It’s no secret that many on the right are both fantasizing about and planning civil war. Some of those who swarmed the Capitol a year ago wore black sweatshirts emblazoned with “MAGA Civil War.” The Boogaloo Bois, a surreal, violent, meme-obsessed anti-government movement, get their name from a joke about a Civil War sequel. Republicans increasingly throw around the idea of armed conflict. In August, Representative Madison Cawthorn of North Carolina said, “If our election systems continue to be rigged and continue to be stolen, then it’s going to lead to one place and that’s bloodshed,” and suggested he was willing, though reluctant, to take up arms.
Citing the men who plotted to kidnap Gov. Gretchen Whitmer of Michigan, Walter writes that modern civil wars “start with vigilantes just like these — armed militants who take violence directly to the people.”
There are parts of Walter’s argument that I’m not quite convinced by. Consider, for example, America’s status as an anocracy. I don’t dispute the political science measures she relies on to show the alarming extent of America’s democratic backsliding. But I think she underplays the difference between countries moving from authoritarianism toward democracy, and those going the other way. You can see why a country like Yugoslavia would explode when the autocratic system holding it together disappeared; new freedoms and democratic competition allow for the emergence of what Walter describes as “ethnic entrepreneurs.”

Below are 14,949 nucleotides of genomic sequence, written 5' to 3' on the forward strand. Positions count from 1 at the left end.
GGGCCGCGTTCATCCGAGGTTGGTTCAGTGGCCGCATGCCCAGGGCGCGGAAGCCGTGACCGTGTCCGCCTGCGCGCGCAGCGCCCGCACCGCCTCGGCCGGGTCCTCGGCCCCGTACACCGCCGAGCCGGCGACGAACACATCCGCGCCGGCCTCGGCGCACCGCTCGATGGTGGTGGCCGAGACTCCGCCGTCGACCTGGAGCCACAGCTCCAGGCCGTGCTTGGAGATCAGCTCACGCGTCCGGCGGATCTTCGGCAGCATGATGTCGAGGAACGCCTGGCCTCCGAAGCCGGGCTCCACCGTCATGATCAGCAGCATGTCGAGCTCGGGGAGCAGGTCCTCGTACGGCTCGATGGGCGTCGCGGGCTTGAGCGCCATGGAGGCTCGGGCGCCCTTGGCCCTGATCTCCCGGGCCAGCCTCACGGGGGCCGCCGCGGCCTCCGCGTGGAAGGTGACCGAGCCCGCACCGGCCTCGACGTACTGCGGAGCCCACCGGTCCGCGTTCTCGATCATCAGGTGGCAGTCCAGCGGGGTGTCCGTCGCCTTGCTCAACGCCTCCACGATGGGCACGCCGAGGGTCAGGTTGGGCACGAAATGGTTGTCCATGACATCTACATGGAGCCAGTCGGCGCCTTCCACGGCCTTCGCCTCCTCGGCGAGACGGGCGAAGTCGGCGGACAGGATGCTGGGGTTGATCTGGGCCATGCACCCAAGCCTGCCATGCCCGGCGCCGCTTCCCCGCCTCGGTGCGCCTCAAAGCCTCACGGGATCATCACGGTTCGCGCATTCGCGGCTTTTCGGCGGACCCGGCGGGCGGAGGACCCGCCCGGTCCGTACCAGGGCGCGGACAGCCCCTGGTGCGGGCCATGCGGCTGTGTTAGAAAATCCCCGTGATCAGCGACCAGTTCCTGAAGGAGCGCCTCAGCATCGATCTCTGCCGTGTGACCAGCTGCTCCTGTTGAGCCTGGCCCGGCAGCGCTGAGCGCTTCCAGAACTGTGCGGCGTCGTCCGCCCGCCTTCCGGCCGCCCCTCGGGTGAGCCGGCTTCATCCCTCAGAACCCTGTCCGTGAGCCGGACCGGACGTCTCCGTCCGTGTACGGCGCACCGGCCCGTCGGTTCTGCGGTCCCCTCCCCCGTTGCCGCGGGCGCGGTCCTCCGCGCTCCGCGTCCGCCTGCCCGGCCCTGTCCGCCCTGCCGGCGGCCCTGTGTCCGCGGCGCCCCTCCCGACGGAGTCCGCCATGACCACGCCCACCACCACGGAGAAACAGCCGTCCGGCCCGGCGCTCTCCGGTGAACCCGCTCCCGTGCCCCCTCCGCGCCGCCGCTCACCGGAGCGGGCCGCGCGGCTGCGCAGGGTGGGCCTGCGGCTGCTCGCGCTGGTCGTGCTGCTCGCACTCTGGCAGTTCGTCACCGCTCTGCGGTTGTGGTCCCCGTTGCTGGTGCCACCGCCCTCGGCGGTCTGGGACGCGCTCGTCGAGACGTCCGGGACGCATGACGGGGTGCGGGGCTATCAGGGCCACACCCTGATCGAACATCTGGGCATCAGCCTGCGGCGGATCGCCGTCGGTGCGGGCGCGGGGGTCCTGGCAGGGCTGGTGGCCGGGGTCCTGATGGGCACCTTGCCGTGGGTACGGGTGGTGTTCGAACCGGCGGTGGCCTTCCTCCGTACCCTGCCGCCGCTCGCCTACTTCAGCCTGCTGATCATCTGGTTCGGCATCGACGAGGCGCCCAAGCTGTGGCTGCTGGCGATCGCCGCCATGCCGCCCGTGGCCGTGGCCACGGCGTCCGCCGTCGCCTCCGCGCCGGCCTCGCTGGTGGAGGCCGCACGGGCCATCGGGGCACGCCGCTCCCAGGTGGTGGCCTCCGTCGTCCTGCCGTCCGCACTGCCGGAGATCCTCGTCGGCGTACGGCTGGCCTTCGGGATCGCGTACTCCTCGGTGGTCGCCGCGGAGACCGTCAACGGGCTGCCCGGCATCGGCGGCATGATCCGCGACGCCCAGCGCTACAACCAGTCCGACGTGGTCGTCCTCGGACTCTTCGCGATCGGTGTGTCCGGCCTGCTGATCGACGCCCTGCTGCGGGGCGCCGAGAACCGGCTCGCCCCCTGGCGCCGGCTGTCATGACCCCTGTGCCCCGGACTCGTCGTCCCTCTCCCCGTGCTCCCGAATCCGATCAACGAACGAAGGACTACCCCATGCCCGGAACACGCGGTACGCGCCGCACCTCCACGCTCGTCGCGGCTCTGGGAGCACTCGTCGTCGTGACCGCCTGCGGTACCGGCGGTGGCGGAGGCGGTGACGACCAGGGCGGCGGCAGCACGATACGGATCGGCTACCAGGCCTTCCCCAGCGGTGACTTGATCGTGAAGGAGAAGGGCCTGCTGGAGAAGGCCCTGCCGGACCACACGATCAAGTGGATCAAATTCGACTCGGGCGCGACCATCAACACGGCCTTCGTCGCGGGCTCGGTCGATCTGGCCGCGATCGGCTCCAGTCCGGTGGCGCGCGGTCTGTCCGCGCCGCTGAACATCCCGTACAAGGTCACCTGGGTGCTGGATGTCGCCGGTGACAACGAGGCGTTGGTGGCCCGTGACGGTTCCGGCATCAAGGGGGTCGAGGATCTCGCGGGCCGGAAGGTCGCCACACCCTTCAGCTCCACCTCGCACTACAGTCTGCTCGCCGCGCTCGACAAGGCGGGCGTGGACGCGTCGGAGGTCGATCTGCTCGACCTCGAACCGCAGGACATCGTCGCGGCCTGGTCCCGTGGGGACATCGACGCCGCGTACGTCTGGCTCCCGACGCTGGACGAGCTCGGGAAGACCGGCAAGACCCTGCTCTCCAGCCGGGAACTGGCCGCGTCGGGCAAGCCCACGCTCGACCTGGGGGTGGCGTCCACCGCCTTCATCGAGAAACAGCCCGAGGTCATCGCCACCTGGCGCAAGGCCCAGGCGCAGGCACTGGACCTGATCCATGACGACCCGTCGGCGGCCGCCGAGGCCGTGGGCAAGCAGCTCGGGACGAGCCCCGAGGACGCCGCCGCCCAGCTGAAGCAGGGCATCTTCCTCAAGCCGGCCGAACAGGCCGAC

It’s not clear, however, that the move from democracy toward authoritarianism would be destabilizing in the same way. As Walter acknowledges, “The decline of liberal democracies is a new phenomenon, and none have fallen into all-out civil war — yet.” To me, the threat of America calcifying into a Hungarian-style right-wing autocracy under a Republican president seems more imminent than mass civil violence. Her theory depends on an irredentist right-wing faction rebelling against its loss of power. But increasingly, the right is rigging our sclerotic system so that it can maintain power whether the voters want it to or not.
If outright civil war still isn’t likely, though, it seems to me more likely than a return to the sort of democratic stability many Americans grew up with.
Marche’s book presents five scenarios for how this country could come undone, each extrapolated from current movements and trends. A few of them don’t strike me as wholly plausible. For example, given the history of federal confrontations with the far right at Waco, Ruby Ridge and the Malheur National Wildlife Refuge, I suspect an American president determined to break up a sovereign citizen encampment would send the F.B.I., not an Army general relying on counterinsurgency doctrine.
Yet most of Marche’s narratives seem more imaginable than a future in which Jan. 6 turns out to be the peak of right-wing insurrection, and America ends up basically OK. “It’s so easy to pretend it’s all going to work out,” he writes. I don’t find it easy.